Egypt’s Nile Air flourishes despite downturn

The eight-year-old, privately-owned airline will add Istanbul, Turkey and Al Ain, Abu Dhabi to its network this summer, continuing a rapid growth trajectory that has defied regional aviation jitters. (Photo supplied)

Despite two major air disasters hitting its home nation over the past year, Egypt’s Nile Air is ramping up expansion with new routes, more aircraft and even a long-term plan to enter western European markets.

The eight-year-old, privately-owned airline will add Istanbul, Turkey and Al Ain, Abu Dhabi to its network this summer, continuing a rapid growth trajectory that has defied jitters about the bombing of Metrojet Flight 9268 in October and the still-unexplained loss of EgyptAir Flight 804 in May.

Its fleet has already grown to six planes this year, including the airline’s first Airbus A321 – a stretched version of the A320 – and a specially-painted aircraft promoting Egypt’s diverse tourism attractions (pictured).

“Egypt is not just Sharm El Sheikh,” chief executive Ahmed Aly told Al Arabiya at an industry conference in Dublin this month.

“Obviously the markets to Sharm El Sheikh have been impacted by the flight restrictions imposed by the UK and Russian authorities [after Flight 9268] … But we do have Cairo, which is a very, very resilient market, and which is not reliant on any one segment. We’ve also got the likes of Hurghada and Alexandria, which have also shown growth.”

Cairo bulwark

While Egyptian tourism receipts fell 46% in the first quarter of 2016 – dragged down by a collapse in traffic to the Red Sea resorts – scheduled seating capacity between Cairo and the rest of the world has remained broadly flat. That reflects the capital’s ongoing appeal to business travelers, as well as its geographical advantage as a bridging point for transfers between Africa, the Middle East and Europe.

Nile Air’s existing network from Cairo and Alexandria comprises nine points in Saudi Arabia, two in Iraq, and one each in Kuwait and Sudan. Its regional focus has allowed it to hedge tourism flows with a range of different customer types.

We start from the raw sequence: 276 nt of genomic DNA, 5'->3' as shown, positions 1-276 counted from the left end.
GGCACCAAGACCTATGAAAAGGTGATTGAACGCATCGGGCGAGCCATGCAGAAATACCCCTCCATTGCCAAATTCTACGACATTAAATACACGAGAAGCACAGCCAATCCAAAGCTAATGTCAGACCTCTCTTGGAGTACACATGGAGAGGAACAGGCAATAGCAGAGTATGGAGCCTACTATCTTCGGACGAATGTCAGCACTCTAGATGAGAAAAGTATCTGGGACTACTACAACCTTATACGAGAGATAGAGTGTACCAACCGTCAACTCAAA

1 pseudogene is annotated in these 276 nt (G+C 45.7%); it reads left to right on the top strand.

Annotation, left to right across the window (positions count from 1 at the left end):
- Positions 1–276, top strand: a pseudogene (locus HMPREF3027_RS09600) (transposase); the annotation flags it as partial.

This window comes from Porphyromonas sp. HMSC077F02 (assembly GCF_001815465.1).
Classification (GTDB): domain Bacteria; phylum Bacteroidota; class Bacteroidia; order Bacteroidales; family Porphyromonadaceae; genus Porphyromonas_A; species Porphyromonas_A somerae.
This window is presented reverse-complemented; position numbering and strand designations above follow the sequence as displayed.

“The aviation market is a challenging one at best,” Aly admitted. “However, it’s about targeting the right segments – not being dependent on one particular traffic type or one particular destination.

“In Saudi Arabia, we’ve got the religious Hajj and Umrah traffic; we’ve got the VFR [Visiting Friends and Relatives] traffic, in terms of the large Egyptian community living out there; we’ve got the strong inbound tourism from the Gulf region; we’ve got the corporate agreements with the oil companies and with universities in Saudi Arabia and Egypt; and we’ve also got the government traffic.”

Even the tourism outlook is not as bleak as some have suggested. Although European visitors are giving Egypt a wide berth in the current security climate, Gulf-origin tourism continues to be a “very significant” market for Nile Air.

Aly highlighted a surge in demand for Cairo flights among Iraqi holidaymakers, who now face tougher visa restrictions in Turkey.

He also talked up the role that Egyptian and Saudi travelers can play in the Red Sea resorts, filling the void left by Europeans. Nile Air will this summer enter the domestic Egyptian market with new flights from Cairo to Sharm El Sheikh and Hurghada. It is further adding outbound services from Sharm El Sheikh to Tabuk and Riyadh – the latter becoming its tenth destination in Saudi Arabia.

European plans

Asked about possible route launches to western Europe, the chief executive said feasibility studies will be conducted once market conditions improve.

The decision by British Airways to indefinitely withdraw from Sharm El Sheikh could create an opening for Egyptian carriers like Nile Air, though demand is unlikely to pick up until Britain’s Foreign Office amends its travel advisories.

“We certainly believe that, in the foreseeable future, Nile Air will have a presence in Europe,” Aly confirmed, leaving the door open for top-tier cities like London as well as more niche secondary and tertiary destinations. “But the European market, at this point in time, is not growing as fast as the Middle East and Gulf region, which is an area we will continue to focus on for the immediate future.

“We’re confident that as the [European travel] restrictions are removed – and we’ve been getting clear indications … that they will be hopefully this year – we’ll start to see a strong rebound.”

Nile Air already carries a significant number of Europeans thanks to interline agreements that synchronize its flight schedules with inbound services from the continent. The airline’s route to Port Sudan is particularly popular with European scuba divers.

Aly said he conservatively expects to lease another two A320-family aircraft next year, before taking delivery of two owned A321s in 2018. A planned IPO next summer should help to fund the fleet expansion.

“Our plan is stable growth year-on-year,” he affirmed. “Ninety two per cent of the Egyptian market is within four and a half hours [flying time of Cairo] … There are significant opportunities in terms of network coverage as we continue to expand our services.”


 

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Last Update: Wednesday, 20 May 2020 KSA 13:58 - GMT 10:58
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